MOULTON — Bobbie Taylor, confident and detailed when responding to questions from her own lawyer, was more guarded Tuesday when the prosecutor asked her to recall details of her tenure as the county’s animal shelter director.
Taylor is on trial in Lawrence County Circuit Court facing 15 misdemeanor charges of animal cruelty stemming from a raid by Moulton police on June 29, 2015.
Lawrence County Assistant District Attorney Callie Waldrep attacked Taylor’s testimony on finances, her nonprofit status, adoption record and her care of the more than 300 animals in the shelter she was operating for the Lawrence County Commission.
After four and half hours of testimony Tuesday morning, both sides rested and Circuit Judge Mark Craig told the jurors they would not hear any more evidence in the case. The jury, including two alternates, is made of up of eight men and six women.
Closing arguments are set to begin today at 8:30 a.m.
While answering defense attorney Tony Hughes’ questions, Taylor testified one black and white dog she called “Grandpa” was her personal pet because it was “unadoptable.” The defense claimed the dog was 12 to 14 years old, had cataracts and had lived at Taylor’s residence for about 18 months.
She said when authorities took Grandpa out of her house, “They drug him out the back door. He did not want to leave. … I kept him in my house. (The American Society for the Prevention of Cruelty to Animals experts) said (Grandpa) was in distress.”
The state presented a witness, Lisa Steele of Moulton, who said she adopted the dog from an adoption drive after the raid and named him “Sterling” in July 2015. Sterling died eight months later, Steele said, but Sterling was “a lot healthier and happy” while her family owned him.
Several times while answering Waldrep’s questions, Taylor, 84, mentioned her age, saying her memory is not as good as it was. She said she could not recall some dogs and cats, and did not remember details about when the animals were seen by shelter veterinarian Dr. Larry Jacobs.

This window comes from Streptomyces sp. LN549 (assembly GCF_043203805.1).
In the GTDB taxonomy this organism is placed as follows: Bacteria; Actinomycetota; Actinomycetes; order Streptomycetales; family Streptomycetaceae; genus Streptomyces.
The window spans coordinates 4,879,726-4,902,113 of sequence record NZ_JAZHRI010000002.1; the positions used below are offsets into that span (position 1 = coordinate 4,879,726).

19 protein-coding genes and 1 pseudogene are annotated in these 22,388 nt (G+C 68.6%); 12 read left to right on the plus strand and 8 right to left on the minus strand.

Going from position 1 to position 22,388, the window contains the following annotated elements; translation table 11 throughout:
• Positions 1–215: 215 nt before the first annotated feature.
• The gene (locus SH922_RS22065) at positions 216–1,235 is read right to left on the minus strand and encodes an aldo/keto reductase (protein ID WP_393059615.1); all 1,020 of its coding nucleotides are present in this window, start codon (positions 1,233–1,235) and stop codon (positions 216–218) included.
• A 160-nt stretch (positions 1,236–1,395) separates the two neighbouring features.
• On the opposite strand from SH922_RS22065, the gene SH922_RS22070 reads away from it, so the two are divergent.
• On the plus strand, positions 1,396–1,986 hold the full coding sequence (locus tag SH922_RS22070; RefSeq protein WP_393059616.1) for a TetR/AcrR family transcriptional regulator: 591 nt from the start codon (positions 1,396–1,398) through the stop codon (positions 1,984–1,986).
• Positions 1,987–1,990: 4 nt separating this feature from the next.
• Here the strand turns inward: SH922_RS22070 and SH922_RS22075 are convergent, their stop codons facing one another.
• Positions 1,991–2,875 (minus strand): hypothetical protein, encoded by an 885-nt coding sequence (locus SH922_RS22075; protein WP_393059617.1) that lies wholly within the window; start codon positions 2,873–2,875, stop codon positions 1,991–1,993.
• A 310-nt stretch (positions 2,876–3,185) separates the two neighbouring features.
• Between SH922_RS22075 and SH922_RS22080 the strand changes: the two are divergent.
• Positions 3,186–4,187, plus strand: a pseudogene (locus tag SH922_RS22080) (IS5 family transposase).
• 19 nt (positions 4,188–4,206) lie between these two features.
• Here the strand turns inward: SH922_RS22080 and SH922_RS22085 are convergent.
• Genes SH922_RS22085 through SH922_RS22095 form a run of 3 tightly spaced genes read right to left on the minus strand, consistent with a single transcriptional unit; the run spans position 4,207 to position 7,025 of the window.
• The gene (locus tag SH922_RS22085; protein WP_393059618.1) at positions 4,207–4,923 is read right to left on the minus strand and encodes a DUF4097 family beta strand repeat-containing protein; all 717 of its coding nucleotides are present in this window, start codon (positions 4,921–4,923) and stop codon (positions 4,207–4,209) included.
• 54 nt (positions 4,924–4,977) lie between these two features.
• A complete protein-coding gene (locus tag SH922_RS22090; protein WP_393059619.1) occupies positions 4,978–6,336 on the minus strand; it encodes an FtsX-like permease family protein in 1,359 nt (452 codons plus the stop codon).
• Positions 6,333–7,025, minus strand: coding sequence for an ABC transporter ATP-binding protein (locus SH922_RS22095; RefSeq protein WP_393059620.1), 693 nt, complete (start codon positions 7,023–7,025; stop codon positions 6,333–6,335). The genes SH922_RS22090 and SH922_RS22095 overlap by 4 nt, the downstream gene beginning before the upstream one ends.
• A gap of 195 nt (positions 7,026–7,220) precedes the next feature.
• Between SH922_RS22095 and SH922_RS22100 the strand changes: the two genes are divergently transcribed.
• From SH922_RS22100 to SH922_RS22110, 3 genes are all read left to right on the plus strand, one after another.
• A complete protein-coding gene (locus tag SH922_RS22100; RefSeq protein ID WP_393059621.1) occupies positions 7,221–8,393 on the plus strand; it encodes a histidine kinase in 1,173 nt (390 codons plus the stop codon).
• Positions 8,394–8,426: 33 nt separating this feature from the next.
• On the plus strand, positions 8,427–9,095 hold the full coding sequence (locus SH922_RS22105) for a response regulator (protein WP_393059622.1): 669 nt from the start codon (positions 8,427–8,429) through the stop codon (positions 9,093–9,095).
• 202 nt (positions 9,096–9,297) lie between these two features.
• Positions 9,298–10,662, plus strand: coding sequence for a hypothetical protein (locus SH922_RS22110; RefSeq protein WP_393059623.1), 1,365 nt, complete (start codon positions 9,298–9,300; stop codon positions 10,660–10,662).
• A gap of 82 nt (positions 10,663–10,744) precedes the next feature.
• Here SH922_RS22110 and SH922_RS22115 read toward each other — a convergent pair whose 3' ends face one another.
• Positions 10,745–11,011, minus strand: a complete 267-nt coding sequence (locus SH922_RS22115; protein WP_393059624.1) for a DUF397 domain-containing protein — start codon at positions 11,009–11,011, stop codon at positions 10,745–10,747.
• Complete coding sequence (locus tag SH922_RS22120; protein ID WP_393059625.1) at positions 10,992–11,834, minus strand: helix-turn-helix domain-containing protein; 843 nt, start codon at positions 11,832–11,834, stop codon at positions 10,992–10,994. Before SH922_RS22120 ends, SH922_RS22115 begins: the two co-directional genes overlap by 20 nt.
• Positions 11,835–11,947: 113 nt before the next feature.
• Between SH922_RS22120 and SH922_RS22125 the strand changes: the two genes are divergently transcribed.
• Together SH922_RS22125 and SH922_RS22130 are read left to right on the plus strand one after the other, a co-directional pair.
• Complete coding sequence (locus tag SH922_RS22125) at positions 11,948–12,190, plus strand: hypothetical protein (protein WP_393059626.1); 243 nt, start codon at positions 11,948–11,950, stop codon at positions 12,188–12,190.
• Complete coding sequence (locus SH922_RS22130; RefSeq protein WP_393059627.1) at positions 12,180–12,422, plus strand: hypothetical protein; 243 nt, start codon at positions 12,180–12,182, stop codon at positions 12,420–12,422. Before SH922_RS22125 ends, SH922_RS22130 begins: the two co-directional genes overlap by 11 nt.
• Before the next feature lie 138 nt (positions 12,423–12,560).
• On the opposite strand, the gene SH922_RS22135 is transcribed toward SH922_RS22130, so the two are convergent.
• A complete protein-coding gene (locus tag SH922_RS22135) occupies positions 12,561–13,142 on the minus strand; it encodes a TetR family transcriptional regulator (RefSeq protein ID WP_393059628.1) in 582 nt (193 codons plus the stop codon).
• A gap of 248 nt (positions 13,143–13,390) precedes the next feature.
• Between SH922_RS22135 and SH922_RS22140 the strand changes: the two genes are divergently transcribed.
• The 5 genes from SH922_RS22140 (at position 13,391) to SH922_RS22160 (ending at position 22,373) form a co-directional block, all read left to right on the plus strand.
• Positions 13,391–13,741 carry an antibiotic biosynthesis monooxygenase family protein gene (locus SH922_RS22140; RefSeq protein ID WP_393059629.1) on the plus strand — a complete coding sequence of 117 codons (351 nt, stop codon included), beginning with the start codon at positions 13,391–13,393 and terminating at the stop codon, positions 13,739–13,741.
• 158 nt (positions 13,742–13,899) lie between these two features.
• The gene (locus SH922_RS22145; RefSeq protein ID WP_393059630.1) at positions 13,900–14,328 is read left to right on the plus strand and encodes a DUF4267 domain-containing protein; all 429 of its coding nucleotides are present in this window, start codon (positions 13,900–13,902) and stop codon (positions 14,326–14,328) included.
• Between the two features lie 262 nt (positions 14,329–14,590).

Experts for ASPCA, Dr. Nicole Eller and Dr. Kathyrn Destreza, who testified on the first day of the trial last Wednesday, were put back on the witness stand. Eller refuted Taylor’s testimony that she had 70 animals ready to transport out to rescue organizations when the Moulton Police Department shut down the shelter in June 2015.
“In my professional opinion, I couldn’t see 70 health certificates being issued on the dogs,” Eller said, saying the dogs were in poor health.
Taylor said she often used her Exxon retirement money and her Social Security check to pay for shelter operations. She was receiving $6,666 a month from the county as part of the $80,000 annual contract she had to operate the temporary shelter at her residence on Lawrence County 170.
“I had to borrow money, hock jewelry and guns” to pay for operating the shelter, she said.
Taylor said she often bought shelter food and supplies from Tractor Supply in Moulton and Jeffers animal supplies, a catalog company.
“I did an intake on every animal on my property,” Taylor said. “The dogs had water, shelter, food, care at my shelter. … Every dog there was fed and watered daily.”
She said Jacobs “did a lot of free work for me.”
Taylor cried often on the stand Tuesday when answering Hughes’ questions and got defensive answering Waldrep’s questions.
Taylor said she didn’t have the shelter’s records to look over because Moulton Police Chief Lyndon McWhorter took them during the raid.
Taylor said she wanted to establish a permanent shelter for the county but commissioners Bobby Burch, Joey Hargrove and Norman Pool “refused to change a sentence” in her contract that she said kept her from getting a loan from Bank Independent.
She called state witness Ashley Kerby, “the biggest liar I have ever listened to in my life.” Kerby testified earlier that she saw her dog at the shelter on a television report about the raid. “She convinced me with big show of tears that was her dog,” Taylor said. “I’ve got good intuition about people. She really fooled me.”